The Federal Trade Commission settled with online appliance retailers P.C. Richard & Son, Abt Electronics, and Pinnacle Marketing Group over charges that the companies failed to post EnergyGuide information on their Web sites to inform consumers about the energy use of the major home appliances they sold. The defendants – which also operate brick-and-mortar stores – agreed to pay more than $400,000 in total penalties.
The cases were the first the agency has brought against online retailers for Appliance Labeling Rule violations. Under the Appliance Labeling Rule, appliance retailers are required to provide EnergyGuide information for certain products, including refrigerators, freezers, dishwashers, air conditioners, water heaters and washing machines. The yellow-and-black label informs consumers about the key features of the appliance, the estimated annual cost to operate the appliance, the estimated annual electricity use, and the cost range of other appliance models with similar features.
In a statement, David Vladeck, the Director of the FTC’s Bureau of Consumer Protection, emphasized that the Labeling Rule applies not just to physical stores, but to online retailers. “Companies selling appliances covered by the FTC’s rule, either online or in stores, have an obligation to provide EnergyGuide labels,” he noted.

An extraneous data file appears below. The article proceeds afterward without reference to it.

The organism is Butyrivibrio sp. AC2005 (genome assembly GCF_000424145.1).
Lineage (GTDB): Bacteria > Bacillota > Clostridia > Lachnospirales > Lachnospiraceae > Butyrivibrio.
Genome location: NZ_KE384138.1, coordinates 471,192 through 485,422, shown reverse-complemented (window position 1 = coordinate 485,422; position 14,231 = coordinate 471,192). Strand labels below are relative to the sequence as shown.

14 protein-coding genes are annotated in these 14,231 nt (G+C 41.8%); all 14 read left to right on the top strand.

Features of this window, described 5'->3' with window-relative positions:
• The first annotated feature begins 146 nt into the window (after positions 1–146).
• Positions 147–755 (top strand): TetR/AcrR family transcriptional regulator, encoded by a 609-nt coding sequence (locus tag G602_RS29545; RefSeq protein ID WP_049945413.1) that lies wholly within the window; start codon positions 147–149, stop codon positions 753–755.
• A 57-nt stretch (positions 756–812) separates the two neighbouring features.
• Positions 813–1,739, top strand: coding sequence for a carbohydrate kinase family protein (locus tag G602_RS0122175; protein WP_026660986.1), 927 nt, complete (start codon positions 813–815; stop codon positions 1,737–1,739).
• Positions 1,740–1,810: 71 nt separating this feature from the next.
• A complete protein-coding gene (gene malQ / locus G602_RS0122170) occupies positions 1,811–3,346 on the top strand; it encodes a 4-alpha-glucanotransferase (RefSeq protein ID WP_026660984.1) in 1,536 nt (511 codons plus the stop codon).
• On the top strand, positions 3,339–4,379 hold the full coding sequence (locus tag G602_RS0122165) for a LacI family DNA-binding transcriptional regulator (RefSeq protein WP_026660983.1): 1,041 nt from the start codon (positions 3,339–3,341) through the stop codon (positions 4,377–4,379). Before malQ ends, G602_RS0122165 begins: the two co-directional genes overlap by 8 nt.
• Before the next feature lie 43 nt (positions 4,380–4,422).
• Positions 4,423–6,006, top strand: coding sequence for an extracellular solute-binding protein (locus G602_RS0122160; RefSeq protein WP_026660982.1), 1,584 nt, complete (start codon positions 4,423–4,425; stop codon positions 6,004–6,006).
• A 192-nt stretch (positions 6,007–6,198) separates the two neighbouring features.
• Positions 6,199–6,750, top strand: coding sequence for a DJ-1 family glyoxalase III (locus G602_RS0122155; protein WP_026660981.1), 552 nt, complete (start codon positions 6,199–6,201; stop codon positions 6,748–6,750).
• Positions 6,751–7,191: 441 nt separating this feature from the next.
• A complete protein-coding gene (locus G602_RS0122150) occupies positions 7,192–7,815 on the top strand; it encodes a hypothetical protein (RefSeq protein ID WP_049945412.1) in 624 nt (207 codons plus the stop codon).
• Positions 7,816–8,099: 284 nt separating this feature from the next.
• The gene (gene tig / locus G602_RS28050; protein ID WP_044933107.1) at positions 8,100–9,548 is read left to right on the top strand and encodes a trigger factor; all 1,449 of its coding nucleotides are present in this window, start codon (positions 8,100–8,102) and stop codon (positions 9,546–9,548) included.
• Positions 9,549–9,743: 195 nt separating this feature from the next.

For knowingly violating the law, P.C. Richard & Son agreed to pay $180,000; Abt Electronics, Inc., will pay $137,500; and Pinnacle Marketing Group will pay $100,000. The FTC also notified two other online retailers – Universal Computers and Electronics and Universal Appliances, Kitchens, and Baths – that it intends to seek an additional $640,000 from them for similar charges. The companies have not yet agreed to settle.
To read the complaints and consent decrees in the cases, click here.
Why it matters: The FTC’s enforcement action exemplifies the agency’s recent focus on environmental claims and marketing issues, especially in light of the proposed revisions to the Green Guides. In addition, the FTC recently announced that it will extend the Appliance Labeling Rule to televisions manufactured after May 10, 2011, requiring retailers and manufacturers to use the EnergyGuide label to inform consumers about different models and how much energy they use.